They lined up patiently behind the microphone at Memorial Arena in St. Thomas, awaiting their opportunity to question a half-dozen of the Elgin-Middlesex-London candidates in the Oct. 21 federal election.
Close to 200 people attended Wednesday’s (Oct. 2) all-candidates meeting hosted by the Aylmer Express, with the hopefuls queried on a wide range of subjects ranging from the national debt and climate change to electoral reform, taxes and freedom of speech.
A no-show for the event was the Green Party’s Ericha Hendel. The Sudbury resident and Laurentian University student was parachuted into the riding after failing in her nomination bid in the federal riding of Nickel Belt.
Addressing climate change and related spinoffs, including the relevance of electric vehicles and support for intercity transit, consumed a good portion of the two-hour meeting.
On the subject of electric vehicles, Liberal candidate Pam Armstrong – a London real estate agent who resides in Malahide – noted the party already has in place rebates for the purchase of these vehicles and solar panels. She stressed the need to encourage the manufacture of cleaner vehicles.
Bob Hargreaves, a retired administrator for mental health programs, noted should the NDP form the next government, the party would turn all government vehicles into zero-emission cars and trucks within a year.
“We believe in carbon pricing and rebates. There can be no more waiting.”
Peoples Party of Canada candidate Donald Helkaa pointed out when it comes to climate change, “We are too alarmed to discuss solutions.”
He is in favour of a trans-Canada pipeline, but added, “There has to be real positive change.”
Peter Redecop, representing the Christian Heritage Party, does not support cap and trade or a carbon tax. The excavator operator argued carbon dioxide – of which increasing levels of CO2 are cited as a major consideration in global climate change – is not proven as a factor and, instead, it is “a natural beneficial gas” found in the atmosphere.
Richard Styve, the Libertarian candidate in last year’s provincial election, made it clear “the government has no role in dealing with climate change.”
Instead, it is up to individuals.
“Don’t raise the cost of living (through a carbon tax or other measures) for those who are struggling financially,” he added.
Conservative MP Karen Vecchio agreed the carbon tax is not beneficial and only results in “less money in your pockets.”
She suggested the need to determine “what can we do locally?” Starting with making homes more energy efficient.
On whether there should be restrictions placed on freedom of speech, Armstrong pointed out, “There is a difference between free speech and hate speech.”
When asked about helping seniors with the high cost of living, Hargreaves stressed the need for a national strategy on dementia and the introduction of caregiver credits.
On the efficient delivery of government programs, Helkaa made it clear he would like to “eliminate as much bureaucracy as I can.”
When dealing with the national debt, Redecop stressed the absolute need to pay off the debt and bring in legislation for mandatory balanced budgets.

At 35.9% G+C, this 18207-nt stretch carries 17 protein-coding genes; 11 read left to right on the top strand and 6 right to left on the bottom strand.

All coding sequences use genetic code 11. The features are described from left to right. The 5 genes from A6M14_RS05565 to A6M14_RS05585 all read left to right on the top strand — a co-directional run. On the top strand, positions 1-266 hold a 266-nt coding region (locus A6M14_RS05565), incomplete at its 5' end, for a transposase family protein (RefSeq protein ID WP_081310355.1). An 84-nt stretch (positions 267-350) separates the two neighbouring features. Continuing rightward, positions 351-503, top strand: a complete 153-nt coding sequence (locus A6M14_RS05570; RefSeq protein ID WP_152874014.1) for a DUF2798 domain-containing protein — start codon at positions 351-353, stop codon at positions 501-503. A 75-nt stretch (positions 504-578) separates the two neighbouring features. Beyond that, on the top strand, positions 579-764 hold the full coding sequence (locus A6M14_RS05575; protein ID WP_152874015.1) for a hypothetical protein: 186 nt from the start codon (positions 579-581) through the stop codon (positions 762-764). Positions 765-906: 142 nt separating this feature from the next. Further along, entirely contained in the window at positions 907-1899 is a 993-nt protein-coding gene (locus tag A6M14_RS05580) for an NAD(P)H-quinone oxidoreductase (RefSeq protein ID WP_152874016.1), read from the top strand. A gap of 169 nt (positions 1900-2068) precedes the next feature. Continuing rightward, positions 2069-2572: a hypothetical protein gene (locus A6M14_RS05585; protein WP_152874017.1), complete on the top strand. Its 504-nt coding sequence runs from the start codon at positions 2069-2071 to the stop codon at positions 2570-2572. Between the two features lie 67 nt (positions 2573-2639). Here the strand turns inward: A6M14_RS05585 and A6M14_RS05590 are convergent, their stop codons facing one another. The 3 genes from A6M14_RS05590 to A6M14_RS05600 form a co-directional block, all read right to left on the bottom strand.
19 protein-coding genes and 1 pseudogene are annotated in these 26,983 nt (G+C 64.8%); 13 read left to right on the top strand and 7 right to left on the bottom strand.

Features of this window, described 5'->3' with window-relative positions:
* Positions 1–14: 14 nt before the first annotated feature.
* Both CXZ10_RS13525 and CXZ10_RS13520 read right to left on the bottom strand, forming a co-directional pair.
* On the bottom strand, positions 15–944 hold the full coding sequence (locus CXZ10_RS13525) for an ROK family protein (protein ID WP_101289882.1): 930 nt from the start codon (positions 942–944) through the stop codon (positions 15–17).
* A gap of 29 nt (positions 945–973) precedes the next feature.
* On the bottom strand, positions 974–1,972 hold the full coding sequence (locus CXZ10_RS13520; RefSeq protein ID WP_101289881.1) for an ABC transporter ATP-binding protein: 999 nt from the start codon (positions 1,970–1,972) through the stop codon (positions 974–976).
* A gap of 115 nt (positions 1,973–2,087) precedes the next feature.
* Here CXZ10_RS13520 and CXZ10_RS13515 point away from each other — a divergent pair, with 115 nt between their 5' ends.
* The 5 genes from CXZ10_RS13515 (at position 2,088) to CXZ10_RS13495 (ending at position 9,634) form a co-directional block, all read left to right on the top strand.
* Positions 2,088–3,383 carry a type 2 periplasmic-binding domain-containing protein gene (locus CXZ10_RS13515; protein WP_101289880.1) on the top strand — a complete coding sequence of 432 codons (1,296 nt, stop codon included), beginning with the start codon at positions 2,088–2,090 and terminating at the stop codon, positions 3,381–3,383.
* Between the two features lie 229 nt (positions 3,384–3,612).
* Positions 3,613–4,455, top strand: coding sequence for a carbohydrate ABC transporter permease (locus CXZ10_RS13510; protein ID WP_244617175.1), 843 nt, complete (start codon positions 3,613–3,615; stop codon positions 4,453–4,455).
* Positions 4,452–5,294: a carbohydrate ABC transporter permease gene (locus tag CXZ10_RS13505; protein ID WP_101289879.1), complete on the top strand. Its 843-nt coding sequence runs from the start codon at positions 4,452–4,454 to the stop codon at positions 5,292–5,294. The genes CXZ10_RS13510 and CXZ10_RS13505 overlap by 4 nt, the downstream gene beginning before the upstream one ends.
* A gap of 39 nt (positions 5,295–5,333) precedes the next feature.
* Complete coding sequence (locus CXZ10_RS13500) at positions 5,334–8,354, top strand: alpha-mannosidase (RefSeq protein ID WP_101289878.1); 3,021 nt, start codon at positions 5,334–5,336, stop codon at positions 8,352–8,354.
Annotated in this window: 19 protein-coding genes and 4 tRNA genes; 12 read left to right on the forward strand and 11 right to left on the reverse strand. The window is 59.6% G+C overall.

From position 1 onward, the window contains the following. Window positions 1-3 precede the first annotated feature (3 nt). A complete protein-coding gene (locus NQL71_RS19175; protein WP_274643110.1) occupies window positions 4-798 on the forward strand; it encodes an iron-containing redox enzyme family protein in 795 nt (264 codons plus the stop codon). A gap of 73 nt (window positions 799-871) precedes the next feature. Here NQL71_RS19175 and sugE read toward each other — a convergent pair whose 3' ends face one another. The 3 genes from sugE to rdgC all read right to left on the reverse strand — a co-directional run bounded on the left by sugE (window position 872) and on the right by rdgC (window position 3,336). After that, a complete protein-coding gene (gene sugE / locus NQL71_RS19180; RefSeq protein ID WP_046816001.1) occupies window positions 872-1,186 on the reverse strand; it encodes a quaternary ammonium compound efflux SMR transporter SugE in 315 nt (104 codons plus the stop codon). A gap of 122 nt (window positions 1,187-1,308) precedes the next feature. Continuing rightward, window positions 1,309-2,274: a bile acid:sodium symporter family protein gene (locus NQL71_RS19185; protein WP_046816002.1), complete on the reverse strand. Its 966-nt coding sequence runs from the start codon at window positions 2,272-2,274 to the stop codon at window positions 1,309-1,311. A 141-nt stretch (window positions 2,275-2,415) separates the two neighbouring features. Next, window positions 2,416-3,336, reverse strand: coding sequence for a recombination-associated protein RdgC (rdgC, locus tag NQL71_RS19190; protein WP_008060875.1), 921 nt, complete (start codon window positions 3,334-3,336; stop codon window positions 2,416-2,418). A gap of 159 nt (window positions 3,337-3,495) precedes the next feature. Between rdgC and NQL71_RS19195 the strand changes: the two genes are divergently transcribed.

On the same topic, Styve pulled no punches.
“One of the first things we would work on is cutting off all foreign aid.”
Vecchio indicated there is a need to sit down with municipal leaders to discuss improvements to intercity transit.
“We need to try out things like Uber (on-demand transportation) especially in rural areas.”
Zeroing in on a key takeaway from the closing remarks of each candidate, Armstrong noted – even though the federal Liberals came into power 2015 – “The past four years have not brought the growth we were hoping for in our community. Let’s re-balance the electoral balance sheet together to make more checks and balances in our riding.”
A curious observation to say the least.
Hargreaves said, “I think the NDP’s platform is to increase services to people. To care about people and do it in the right way. The New Democrats are in this for you.”
Helkaa closed out with this vow. “I wish to cut bureaucracy at the federal level. I really like what has been done locally, but I have a problem with what has been going on in Ottawa.”
Redecop was firm in his claim the Christian Heritage Party is the only party that places the right to life before all other considerations. “An unchanging standard of right and wrong is important to me. I could not serve my constituents properly if my decisions were based on political expediency rather than right and wrong.”
Styve concluded, “We all want the same thing for Canada, we just have a different path to get there. As a Libertarian candidate, I focus on shrinking government. Government has an impact on our everyday life. There is nothing in Canada we can do that isn’t taxed, illegal or regulated.”
Vecchio closed out the evening on a philosophical note.
“All that matters at the end of the day is that we are moving forward in the right direction. In Elgin-Middlesex-London we do things differently. We are about the people and we are about grassroots politics and that is the way I would like to continue.”
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